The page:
White House Sends Impeachment Talking Points to Democrats, Then Tries to Recall Them

“They’re complete Orwellian lies and toxic trash,” Representative Bill Pascrell Jr., a Democrat who received the message, said of the talking points. (He did not use them.)

ImageThe White House sent top Democratic lawmakers a list of talking points to counter “myths” it said were being spread by Democrats.
The White House sent top Democratic lawmakers a list of talking points to counter “myths” it said were being spread by Democrats.CreditCreditSamuel Corum for The New York Times
Niraj Chokshi

A White House official on Wednesday accidentally sent talking points for allies defending the president to Democratic officials, then tried to “recall” the memo.

In the email, the White House laid out guidance for how supporters should publicly discuss President Trump’s July phone call with Volodymyr Zelensky, the president of Ukraine. An allegation that Mr. Trump tried to use that conversation for political gain contributed to the decision by House Democrats to announce a formal impeachment inquiry on Tuesday.

But the White House list of concise points and counterpoints was also sent to the offices of Speaker Nancy Pelosi and other Democratic lawmakers.

“They’re complete Orwellian lies and toxic trash, but maybe you’d like to read them to appreciate their corruption!” Representative Bill Pascrell Jr., Democrat of New Jersey, said on Twitter, alongside screenshots of the email.

Representative Brendan F. Boyle, Democrat of Pennsylvania, said that his office had also received the email. “I will not be using their spin and will instead stick with the truth,” he said on Twitter. “But thanks though.”

The email, sent by Tori Q. Symonds, a White House communications staff member, argued that there were “myths” being spread by Democrats about the phone call, which had “triggered a media frenzy of false accusations.”

It portrays the conversation between the two leaders as “entirely proper” and the handling of a related whistle-blower complaint about the call as being “absolutely by the book.” The email also made reference to the “Deep State,” a phrase that has fueled conspiracy theories of government bureaucrats working to undermine President Trump. Sharing such messaging guidance with allies is common among both parties in Washington.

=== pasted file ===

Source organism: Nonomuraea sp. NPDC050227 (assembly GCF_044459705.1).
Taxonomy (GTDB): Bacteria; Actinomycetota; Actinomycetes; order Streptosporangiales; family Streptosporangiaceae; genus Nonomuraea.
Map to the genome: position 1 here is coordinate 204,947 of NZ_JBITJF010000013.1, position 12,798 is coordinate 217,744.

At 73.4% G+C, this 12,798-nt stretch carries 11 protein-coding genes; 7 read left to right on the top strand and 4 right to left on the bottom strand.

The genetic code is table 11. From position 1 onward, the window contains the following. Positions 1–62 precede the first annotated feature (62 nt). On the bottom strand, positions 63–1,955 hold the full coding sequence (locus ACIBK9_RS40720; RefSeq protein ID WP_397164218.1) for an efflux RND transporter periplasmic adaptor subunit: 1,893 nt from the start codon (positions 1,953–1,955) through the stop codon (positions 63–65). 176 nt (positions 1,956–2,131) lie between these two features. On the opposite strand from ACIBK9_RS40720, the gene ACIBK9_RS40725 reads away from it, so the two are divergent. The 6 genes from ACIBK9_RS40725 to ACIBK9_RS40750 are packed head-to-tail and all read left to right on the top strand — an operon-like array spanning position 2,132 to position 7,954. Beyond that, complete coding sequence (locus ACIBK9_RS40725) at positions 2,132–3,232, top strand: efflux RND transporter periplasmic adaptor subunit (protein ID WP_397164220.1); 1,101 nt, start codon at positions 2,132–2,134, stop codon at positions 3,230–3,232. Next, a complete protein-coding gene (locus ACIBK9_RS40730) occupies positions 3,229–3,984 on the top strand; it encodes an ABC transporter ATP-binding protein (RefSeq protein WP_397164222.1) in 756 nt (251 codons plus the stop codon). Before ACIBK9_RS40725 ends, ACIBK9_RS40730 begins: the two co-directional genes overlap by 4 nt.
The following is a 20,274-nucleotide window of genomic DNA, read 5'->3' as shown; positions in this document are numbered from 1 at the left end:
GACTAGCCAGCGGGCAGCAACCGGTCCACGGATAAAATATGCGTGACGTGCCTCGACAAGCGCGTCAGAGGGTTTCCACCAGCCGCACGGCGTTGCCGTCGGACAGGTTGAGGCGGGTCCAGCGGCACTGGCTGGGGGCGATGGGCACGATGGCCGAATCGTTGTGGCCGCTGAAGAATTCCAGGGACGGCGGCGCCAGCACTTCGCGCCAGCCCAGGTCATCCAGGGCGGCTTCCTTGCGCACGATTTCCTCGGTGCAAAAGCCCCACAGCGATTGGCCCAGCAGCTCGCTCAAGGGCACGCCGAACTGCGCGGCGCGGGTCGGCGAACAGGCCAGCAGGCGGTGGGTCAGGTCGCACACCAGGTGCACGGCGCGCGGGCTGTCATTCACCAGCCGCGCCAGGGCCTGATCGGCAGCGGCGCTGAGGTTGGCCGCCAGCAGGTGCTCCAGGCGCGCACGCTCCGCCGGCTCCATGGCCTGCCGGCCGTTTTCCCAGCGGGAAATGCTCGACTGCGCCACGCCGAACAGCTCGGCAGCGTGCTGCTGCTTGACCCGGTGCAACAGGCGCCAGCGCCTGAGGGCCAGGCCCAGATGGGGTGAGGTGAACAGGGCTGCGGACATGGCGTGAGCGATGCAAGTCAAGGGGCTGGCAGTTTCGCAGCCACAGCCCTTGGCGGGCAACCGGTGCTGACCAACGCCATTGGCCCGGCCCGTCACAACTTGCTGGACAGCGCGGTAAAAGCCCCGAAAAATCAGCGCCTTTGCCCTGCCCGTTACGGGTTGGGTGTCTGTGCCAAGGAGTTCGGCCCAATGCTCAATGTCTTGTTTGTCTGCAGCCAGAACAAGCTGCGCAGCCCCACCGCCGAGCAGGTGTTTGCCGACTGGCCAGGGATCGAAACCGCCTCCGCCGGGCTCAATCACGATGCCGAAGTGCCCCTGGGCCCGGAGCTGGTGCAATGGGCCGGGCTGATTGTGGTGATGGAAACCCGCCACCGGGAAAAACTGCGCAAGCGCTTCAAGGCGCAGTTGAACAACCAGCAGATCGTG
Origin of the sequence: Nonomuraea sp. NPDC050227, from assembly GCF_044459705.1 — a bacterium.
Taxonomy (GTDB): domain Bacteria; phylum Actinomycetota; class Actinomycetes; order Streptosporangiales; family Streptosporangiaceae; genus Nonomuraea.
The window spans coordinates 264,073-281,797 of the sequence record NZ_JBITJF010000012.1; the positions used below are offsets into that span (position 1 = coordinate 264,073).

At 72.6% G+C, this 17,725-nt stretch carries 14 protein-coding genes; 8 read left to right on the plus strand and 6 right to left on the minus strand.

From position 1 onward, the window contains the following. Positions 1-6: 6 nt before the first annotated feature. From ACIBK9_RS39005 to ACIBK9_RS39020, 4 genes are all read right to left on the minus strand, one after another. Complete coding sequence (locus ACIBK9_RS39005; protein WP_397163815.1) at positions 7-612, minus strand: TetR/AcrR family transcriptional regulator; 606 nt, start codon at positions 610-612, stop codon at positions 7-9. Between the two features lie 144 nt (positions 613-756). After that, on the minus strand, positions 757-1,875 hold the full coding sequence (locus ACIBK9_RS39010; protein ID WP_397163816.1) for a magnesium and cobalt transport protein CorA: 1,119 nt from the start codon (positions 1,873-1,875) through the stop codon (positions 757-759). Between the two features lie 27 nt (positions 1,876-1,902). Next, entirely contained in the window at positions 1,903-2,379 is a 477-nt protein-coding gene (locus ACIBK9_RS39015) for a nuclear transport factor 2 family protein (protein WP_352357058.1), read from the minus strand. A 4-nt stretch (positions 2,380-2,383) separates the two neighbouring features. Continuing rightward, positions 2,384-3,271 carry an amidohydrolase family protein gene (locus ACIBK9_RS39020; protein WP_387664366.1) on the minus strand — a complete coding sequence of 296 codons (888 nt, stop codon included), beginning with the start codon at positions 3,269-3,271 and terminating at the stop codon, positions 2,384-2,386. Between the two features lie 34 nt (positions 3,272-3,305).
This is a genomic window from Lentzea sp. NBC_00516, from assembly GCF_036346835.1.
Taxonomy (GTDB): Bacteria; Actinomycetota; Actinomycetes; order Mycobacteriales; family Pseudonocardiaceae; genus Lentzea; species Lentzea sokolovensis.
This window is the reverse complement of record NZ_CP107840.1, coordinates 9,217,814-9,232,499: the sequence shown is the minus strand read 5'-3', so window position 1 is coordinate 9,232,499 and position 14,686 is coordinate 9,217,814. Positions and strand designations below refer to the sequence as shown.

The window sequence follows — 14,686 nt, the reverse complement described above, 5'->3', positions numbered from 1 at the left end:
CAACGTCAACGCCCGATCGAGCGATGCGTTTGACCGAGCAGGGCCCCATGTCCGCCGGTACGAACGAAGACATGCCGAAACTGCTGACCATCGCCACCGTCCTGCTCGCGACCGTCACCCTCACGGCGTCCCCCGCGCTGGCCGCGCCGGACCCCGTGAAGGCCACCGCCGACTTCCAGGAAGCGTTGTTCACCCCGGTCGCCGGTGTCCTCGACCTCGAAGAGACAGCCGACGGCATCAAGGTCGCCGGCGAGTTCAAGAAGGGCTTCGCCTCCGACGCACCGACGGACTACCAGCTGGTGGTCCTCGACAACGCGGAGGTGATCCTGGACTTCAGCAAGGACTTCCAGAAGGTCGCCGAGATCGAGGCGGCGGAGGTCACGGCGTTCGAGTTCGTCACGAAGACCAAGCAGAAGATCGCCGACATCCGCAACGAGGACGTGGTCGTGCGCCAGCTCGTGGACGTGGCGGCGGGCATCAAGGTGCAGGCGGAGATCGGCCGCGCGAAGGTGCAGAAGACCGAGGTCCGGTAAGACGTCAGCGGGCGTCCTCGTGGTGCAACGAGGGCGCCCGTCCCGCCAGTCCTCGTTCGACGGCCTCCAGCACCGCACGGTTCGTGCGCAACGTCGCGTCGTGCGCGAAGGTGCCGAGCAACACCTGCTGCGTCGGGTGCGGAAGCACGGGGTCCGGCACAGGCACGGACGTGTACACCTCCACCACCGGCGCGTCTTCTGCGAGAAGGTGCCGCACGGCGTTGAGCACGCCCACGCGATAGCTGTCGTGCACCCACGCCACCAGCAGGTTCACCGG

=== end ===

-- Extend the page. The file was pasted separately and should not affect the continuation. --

Shortly after the memo went out, a follow-up message from Ms. Symonds’s account stated that she would “like to recall” the previous email. Such messages are often sent by Microsoft Outlook when an individual who uses the program seeks to revoke an email from a recipient.

The misfire came as the White House scrambled to coordinate responses to Democrats who the day before had announced a formal impeachment inquiry. Democratic Party leaders have accused the president of betraying his oath of office in seeking Mr. Zelensky’s help in targeting former Vice President Joseph R. Biden Jr., a leading contender for the Democratic presidential nomination.

On Wednesday, the White House released a reconstructed transcript of the call between the two men and invited a dozen or so top Republican lawmakers, including Representatives Kevin McCarthy, Steve Scalise and Liz Cheney, to review the document in advance and pose questions, officials familiar with the meeting said. At one point, Mr. Trump dialed into the meeting from the United Nations.

“The House Democrats have been careening from impeachment theory to impeachment theory, they’ve careened from target to target,” Ms. Cheney said on Wednesday. She accused Ms. Pelosi of “trying to weaken the president, trying to weaken his hand as he’s dealing with crucial issues of national security.”

One of the few exceptions was Senator Mitt Romney, Republican of Utah, who pointedly did not suggest that Ms. Pelosi had gone too far: “She’s able to do what she feels is right. That’s up to her.”

And he expressed deep concern for what he had read.

“Clearly what we’ve seen in the transcript is deeply troubling,” Mr. Romney told reporters.

Later, at The Atlantic’s annual discussion festival, he explained why he thought his party was sticking to the talking points. “I think it’s very natural for people to look at circumstances and see them in the light that’s most amenable to their maintaining power,” he said, “and doing things to preserve that power.”

Maggie Haberman and Nicholas Fandos contributed reporting.

Niraj Chokshi is a general assignment reporter based in New York. Before joining The Times in 2016, he covered state governments for The Washington Post. He has also worked at The Atlantic, National Journal and The Recorder, in San Francisco. @nirajc